She found a book recommending honey and apple cider vinegar, and she gamely drank a large tumbler every evening. I liked the honey, but I didn’t care for the strong smell of vinegar. She also gave up on eating tomatoes because they were acidic; this was a real sacrifice because she really did love tomatoes in her salad and also in toasted cheese sandwiches.
A staunch Catholic, she went to church every single morning of the week. She obviously got something out of it, because she never missed a single day which annoyed me for some unknown reason. In her belief, she often said that her pain was sent by god to try her faith. I often wondered whether she went to Mass because she was so desperate for a miracle cure. To me, god never listened and it might have been because her knees were so bad that she could never kneel during the service. A friend of hers bought her a bottle of “holy” water from Lourdes which are said to have miraculous working properties. For as long as it lasted, she took a sip from the bottle every day and would dip her finger in the water to cross herself. She passed her Catholic faith on to me, but the thought crossed my mind that the bottle could contain water from anywhere – it certainly didn’t work for her.
The arthritis in her knees and ankles seriously hampered her mobility, but her hands were so bad that she frequently dropped and broke things, and lifting anything even slightly heavy or opening a jar of anything was completely beyond her. We didn’t have an automatic car with drive assistance, and any trip in the car made her hands ache. Over a period of time, she had her knees drained as well as operations on her knees which might have been replacements. Each operation involved a considerable stay in hospital, and a very painful rehabilitation which I remember so well.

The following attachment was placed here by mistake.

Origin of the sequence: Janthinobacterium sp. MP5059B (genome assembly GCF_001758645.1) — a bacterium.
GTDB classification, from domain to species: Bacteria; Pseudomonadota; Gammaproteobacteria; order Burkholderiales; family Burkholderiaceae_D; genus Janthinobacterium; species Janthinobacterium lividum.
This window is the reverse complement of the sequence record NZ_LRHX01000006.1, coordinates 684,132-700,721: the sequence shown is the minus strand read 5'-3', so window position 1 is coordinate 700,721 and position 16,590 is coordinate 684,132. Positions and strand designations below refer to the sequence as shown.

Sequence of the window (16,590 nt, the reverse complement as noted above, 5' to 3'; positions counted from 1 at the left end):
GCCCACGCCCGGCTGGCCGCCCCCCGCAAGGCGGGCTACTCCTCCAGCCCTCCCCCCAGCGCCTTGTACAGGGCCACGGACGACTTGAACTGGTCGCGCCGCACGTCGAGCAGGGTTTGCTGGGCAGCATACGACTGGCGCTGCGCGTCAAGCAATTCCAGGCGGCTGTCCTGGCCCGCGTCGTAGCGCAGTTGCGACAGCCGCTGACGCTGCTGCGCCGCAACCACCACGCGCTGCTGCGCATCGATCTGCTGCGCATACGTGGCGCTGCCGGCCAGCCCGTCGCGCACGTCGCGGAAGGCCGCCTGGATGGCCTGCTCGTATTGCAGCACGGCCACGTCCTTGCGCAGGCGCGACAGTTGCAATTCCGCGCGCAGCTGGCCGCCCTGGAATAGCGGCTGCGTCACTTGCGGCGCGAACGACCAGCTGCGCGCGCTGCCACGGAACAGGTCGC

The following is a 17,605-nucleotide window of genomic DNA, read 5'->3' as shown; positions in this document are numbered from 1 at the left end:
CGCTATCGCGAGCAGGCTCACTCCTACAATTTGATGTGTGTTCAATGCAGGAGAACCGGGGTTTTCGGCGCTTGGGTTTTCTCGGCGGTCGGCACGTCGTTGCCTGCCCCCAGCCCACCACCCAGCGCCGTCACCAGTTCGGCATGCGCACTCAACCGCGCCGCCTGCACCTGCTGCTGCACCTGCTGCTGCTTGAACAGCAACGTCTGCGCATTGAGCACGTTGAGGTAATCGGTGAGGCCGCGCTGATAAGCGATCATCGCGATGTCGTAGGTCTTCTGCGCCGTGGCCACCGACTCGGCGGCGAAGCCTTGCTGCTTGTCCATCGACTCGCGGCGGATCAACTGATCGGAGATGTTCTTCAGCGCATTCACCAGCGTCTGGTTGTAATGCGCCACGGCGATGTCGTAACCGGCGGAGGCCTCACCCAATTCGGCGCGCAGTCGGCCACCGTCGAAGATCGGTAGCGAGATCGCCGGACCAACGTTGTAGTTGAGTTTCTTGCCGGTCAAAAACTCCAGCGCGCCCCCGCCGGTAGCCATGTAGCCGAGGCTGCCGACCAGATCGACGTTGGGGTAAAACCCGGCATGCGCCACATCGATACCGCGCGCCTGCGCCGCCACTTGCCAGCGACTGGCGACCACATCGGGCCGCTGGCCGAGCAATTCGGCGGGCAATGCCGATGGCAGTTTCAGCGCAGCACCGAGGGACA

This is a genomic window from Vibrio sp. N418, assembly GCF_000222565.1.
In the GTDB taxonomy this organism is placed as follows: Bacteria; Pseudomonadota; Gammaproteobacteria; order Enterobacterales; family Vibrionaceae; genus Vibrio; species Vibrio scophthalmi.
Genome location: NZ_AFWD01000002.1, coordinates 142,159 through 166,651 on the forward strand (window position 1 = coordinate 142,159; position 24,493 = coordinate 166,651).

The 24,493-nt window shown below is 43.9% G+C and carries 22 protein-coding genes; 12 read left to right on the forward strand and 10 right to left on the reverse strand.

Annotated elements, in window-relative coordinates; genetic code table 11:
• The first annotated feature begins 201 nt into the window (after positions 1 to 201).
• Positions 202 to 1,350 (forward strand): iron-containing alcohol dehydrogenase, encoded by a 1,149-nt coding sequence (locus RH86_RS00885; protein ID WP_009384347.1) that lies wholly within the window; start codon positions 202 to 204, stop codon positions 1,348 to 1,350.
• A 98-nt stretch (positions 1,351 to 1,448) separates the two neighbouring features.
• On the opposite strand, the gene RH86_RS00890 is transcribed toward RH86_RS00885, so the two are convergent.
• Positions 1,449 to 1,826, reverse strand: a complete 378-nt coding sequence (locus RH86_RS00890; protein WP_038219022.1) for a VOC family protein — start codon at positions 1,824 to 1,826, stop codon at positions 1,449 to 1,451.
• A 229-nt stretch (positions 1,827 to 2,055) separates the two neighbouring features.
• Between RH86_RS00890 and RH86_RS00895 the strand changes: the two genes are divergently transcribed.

I never saw her cry, and while she complained about the arthritis, I think that was her total right. Where was I in all this? I was an insensitive teenager who simply didn’t understand why my mother was always ill and couldn’t do things other mothers could. The house and garden were unkempt to the point of filthy, but I didn’t help.
Today I’m 52. After a lifetime of running, by knees and back are not in the best shape. I get up every morning with a stiff and achy back and sitting in my office chair for any long period of time is unbearable. My aches cannot even compare to my mother’s, but I have some small understanding of how life must have been for her. Once, she told me how she wanted to die, and today I can sympathise. In heaven, she was sure there would be no arthritis and her body would be pain free and whole.
I have many regrets and guilt that I didn’t do more than I surely could have. I wish I had known her when she was a young, beautiful and energetic woman that her younger photographs suggest. I suspect I’ll always have these painful dreams, but I don’t wish they would cease. She’s been dead for over ten year, but it is only in my dreams that I can tell her the things I was not able to say to her in life. So for now we continue to share in these dreams; my mother, her arthritis and me.